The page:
Even more incredible: Now that he is out of prison, Roger Goodell, Commissioner of the NFL (which apparently stands for National Felon’s League), has reinstated Vick, which means Vick is eligible to look for a team that has no conscience or sense of moral outrage. And according to the NY Times, there are several teams talking to him now, including the Green Bay Packers.  Welcome to professional sports, USA style. 18 months later, all Vick has really lost (assuming an NFL team is sick enough to welcome him back), is a year and a half at the money trough. Possibly before this week is out, he’ll be back to making more money in one season than many of us will make in our lifetime.

Next Sunday, 60 Minutes will pander to Vick, giving him his big “comeback” spot where he will get to recite talking points provided by his lawyer to show us how remorseful he is… (Say, does anyone remember when 60 Minutes had some journalistic integrity? Oh wait… Me neither).

I was discussing the inevitable Vick come-back the other day with a friend who had studied psychology. He mentioned, “The kind of brutal cruelty displayed by Vick is the kind that can only be attributed to a true sadist. And you don’t rehabilitate a sadist. It’s only a matter of time before something else happens.”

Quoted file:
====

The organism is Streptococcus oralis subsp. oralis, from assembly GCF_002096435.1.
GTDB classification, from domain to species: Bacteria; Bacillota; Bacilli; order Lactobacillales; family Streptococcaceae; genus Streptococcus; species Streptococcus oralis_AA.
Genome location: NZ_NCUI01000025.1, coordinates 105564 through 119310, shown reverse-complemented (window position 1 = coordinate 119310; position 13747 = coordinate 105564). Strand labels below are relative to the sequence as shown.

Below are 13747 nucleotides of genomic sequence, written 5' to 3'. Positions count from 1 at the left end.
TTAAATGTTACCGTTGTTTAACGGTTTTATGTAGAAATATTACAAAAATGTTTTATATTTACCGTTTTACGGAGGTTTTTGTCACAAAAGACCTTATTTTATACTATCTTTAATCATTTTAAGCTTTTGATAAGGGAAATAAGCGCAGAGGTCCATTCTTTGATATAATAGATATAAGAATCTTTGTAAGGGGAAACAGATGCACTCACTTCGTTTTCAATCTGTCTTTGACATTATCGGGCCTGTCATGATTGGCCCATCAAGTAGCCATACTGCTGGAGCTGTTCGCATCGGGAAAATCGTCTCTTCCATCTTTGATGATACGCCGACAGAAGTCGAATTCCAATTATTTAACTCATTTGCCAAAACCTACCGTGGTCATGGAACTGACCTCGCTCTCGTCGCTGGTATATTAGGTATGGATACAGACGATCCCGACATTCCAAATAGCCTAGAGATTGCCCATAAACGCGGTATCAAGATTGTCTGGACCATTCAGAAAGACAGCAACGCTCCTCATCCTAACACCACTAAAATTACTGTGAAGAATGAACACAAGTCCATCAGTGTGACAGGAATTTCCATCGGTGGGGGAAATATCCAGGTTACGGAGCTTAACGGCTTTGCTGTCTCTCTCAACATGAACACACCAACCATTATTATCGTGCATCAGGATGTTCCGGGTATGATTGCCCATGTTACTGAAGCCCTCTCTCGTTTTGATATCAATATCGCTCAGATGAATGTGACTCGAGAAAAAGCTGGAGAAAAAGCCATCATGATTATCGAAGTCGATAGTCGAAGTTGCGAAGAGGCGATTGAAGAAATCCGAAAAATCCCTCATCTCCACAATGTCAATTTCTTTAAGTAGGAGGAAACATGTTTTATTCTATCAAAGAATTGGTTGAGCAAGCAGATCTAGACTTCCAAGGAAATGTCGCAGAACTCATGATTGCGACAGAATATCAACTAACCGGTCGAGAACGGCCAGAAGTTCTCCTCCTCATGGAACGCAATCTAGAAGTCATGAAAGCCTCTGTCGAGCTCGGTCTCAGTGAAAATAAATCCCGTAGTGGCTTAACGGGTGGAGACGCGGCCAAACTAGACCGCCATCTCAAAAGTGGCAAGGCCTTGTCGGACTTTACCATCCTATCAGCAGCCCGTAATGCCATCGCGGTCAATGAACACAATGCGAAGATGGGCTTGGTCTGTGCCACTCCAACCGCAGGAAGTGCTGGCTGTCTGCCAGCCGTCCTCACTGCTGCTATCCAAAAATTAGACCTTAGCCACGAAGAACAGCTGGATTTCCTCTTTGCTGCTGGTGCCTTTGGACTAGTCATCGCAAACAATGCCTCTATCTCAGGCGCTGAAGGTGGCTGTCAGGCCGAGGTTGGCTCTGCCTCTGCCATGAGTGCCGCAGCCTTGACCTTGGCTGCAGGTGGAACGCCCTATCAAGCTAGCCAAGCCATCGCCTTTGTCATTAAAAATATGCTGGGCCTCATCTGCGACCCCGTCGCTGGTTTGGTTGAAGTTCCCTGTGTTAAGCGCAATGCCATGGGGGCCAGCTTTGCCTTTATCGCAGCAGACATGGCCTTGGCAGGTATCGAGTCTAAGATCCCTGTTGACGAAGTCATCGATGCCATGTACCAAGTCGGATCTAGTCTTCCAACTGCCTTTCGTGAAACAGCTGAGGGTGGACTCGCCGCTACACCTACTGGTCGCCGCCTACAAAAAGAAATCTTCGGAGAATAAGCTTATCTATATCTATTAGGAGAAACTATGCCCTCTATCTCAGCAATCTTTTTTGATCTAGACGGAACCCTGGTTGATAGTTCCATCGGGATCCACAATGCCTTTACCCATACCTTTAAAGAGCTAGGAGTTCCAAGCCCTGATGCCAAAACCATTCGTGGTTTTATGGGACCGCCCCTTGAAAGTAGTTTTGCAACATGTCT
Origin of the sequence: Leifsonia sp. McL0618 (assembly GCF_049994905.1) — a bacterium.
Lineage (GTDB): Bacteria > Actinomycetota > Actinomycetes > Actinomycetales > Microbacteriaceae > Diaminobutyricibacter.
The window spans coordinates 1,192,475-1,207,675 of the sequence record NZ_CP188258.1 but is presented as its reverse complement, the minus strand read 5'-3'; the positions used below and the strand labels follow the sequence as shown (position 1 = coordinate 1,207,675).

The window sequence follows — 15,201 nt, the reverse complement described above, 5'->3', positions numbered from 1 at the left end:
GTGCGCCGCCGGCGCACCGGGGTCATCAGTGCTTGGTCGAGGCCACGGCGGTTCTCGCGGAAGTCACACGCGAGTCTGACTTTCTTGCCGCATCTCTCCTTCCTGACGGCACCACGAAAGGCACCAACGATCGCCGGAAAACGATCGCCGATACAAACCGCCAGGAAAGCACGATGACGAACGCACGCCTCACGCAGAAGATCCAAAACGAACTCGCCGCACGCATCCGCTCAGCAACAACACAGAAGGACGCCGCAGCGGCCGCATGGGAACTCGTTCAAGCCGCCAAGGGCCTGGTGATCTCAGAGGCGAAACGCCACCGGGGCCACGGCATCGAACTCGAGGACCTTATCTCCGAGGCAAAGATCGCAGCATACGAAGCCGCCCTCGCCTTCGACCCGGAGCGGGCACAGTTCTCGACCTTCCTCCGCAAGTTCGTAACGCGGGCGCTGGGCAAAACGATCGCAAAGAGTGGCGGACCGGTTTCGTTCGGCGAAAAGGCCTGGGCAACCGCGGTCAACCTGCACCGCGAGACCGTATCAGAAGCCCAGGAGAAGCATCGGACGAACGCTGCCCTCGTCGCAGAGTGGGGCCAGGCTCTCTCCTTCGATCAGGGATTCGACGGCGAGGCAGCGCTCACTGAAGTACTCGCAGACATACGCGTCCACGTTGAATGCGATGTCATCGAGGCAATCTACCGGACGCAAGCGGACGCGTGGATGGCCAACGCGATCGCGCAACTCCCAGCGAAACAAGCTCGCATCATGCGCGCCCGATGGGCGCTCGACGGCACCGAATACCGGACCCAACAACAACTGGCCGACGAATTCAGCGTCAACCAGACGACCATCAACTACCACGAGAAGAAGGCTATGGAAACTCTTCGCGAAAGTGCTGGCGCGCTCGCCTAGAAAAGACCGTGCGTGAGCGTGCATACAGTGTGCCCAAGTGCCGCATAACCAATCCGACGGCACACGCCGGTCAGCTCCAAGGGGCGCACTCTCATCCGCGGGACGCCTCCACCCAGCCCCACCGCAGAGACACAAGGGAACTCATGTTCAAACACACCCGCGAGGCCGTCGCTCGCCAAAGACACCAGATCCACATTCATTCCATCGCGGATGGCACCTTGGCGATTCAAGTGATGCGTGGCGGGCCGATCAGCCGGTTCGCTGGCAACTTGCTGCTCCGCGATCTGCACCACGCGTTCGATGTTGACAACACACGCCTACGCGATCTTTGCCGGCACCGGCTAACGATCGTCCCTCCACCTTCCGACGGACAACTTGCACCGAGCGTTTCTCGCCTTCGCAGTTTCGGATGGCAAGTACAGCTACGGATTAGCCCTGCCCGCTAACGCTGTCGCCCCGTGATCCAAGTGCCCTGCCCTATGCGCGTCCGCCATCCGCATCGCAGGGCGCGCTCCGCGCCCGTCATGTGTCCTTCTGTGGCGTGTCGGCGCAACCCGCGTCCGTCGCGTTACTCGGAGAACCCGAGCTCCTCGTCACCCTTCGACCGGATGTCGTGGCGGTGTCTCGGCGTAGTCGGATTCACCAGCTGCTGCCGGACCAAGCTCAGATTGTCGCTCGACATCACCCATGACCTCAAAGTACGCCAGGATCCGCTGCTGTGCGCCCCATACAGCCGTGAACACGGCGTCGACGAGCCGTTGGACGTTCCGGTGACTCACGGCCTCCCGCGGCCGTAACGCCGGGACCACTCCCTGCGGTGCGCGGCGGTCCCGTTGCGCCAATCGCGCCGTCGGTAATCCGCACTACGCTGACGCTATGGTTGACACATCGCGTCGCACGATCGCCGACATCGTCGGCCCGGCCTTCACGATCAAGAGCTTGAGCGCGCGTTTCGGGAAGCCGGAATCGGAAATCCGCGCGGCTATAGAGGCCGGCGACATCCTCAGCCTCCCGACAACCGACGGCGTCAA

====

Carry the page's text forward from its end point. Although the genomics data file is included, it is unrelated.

Oh, goody.

He suggested that somewhere out there in the NFL there is a 340-pound tackle who also happens to be a dog lover. When given the opportunity to sack Vicks for a loss, said tackle may just “accidentally” land all 340 pounds on Vick’s knee, bending it in a direction knees normally don’t bend. With his career gone (along with the millions of dollars in income), imagine what such a sadist might do to make ends meet.

You know, if only Ted Bundy had been a little quicker off the line of scrimmage…

Vick-tims of a sadist

Vick-tims of a sadist

I’ve saved the best for last, however:  Click here for a heart-warming story about the rescue of Vick’s dogs, the unprecedented progress they’ve made, and the things some of them are doing today. One of them is now actually a therapy dog working with the elderly.